The author moves essentially from a multi-disciplinary to an inter-disciplinary approach, to the higher order of a trans-disciplinary way of thinking about the development of countries as adaptive complex dynamic systems.

He examines how countries comprise both spontaneous and man-made systems, interacting both exogenously and endogenously (chapter six).

The ancient Chinese recognised that empires rise and fall from both “external invasions and internal corrosion”. Chapter seven delves deeply into the issue how modern scientific tools such as artificial intelligence, big data analysis and computer simulation could aid country studies.

Science fiction assumes that if we put all available information about one subject into a supercomputer, the subject would be replicated as a hologram, thus helping us predict its behavior.

Whether we have sufficient information and computing power is only a matter of political will and imagination.

Kuijper uses the example of networked digital libraries to substantiate his view that the study of a country could be greatly improved by deploying electronically available information about countries and regions.

Having conceptualised the model for studying countries, Kuijper examines its profound implications for higher education, arguing for “connecting the dots” (chapter eight).

He is most original when he argues that ancient Greek and Chinese thought are alike in thinking about the organic whole, whereas the specialisation of Western science caused the divergence between Western and Chinese ways of research.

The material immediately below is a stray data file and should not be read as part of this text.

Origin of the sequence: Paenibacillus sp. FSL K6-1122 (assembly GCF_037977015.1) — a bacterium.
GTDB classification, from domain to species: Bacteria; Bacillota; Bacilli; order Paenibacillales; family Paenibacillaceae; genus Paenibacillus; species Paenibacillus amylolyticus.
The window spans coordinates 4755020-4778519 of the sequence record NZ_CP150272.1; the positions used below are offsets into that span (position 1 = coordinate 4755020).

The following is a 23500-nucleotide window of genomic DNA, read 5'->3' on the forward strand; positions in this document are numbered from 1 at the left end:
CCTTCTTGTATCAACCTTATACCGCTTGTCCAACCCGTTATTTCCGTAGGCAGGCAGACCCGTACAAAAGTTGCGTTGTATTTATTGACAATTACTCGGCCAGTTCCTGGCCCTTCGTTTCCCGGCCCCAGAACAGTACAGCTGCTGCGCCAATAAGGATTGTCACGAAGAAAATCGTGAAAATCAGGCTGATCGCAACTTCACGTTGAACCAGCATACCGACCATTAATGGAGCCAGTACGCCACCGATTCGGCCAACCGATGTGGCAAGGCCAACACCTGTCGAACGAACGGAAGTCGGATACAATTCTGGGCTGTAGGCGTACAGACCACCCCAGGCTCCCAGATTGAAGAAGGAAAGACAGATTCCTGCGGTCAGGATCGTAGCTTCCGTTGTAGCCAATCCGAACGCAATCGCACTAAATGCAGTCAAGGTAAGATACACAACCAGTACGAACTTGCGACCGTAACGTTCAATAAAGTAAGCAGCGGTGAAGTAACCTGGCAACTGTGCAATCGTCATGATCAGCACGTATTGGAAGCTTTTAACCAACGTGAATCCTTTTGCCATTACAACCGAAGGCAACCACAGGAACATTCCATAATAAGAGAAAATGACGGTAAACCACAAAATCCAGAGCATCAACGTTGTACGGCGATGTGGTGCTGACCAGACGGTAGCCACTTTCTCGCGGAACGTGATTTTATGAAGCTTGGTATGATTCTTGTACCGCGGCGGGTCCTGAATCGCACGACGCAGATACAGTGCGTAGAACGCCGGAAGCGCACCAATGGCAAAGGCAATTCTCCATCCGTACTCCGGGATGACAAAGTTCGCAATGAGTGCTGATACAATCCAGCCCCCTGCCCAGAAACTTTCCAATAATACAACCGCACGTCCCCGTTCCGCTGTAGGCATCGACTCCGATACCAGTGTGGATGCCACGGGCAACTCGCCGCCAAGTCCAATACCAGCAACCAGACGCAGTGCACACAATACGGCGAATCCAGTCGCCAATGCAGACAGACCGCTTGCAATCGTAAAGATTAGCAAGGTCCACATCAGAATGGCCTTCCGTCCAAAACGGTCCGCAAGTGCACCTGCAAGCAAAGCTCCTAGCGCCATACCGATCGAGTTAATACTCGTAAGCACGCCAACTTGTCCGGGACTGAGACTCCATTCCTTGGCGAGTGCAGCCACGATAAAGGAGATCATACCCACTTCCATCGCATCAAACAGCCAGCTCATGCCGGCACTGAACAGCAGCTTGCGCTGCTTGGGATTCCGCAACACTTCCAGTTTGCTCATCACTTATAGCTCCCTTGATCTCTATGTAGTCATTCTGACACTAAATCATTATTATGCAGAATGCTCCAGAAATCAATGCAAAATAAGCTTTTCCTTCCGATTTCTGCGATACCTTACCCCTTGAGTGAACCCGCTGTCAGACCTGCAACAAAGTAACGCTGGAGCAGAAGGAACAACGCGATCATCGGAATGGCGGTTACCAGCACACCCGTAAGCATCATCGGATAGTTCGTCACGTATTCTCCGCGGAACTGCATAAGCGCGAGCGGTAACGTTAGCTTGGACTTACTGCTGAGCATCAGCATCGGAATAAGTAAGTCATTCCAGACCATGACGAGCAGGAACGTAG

The modern university, originally created to truly educate (bring up children) and spiritually elevate, became more and more specialised in less and less, making graduates complexity-illiterate.

Students do not learn to connect the dots, to see the whole. The author argues for tearing down intellectual walls and mental silos to see the grand order of man and nature.

Since each and every country has emergent properties irreducible to the properties of its constituent parts, we have to make use of the science of complex (not: complicated) and dynamic (not: linearly changing) systems in order to really comprehend the country.

An example of not connecting the dots is the fact that it took years for development economists to realise that lifting a country out of poverty involves more than economic factors.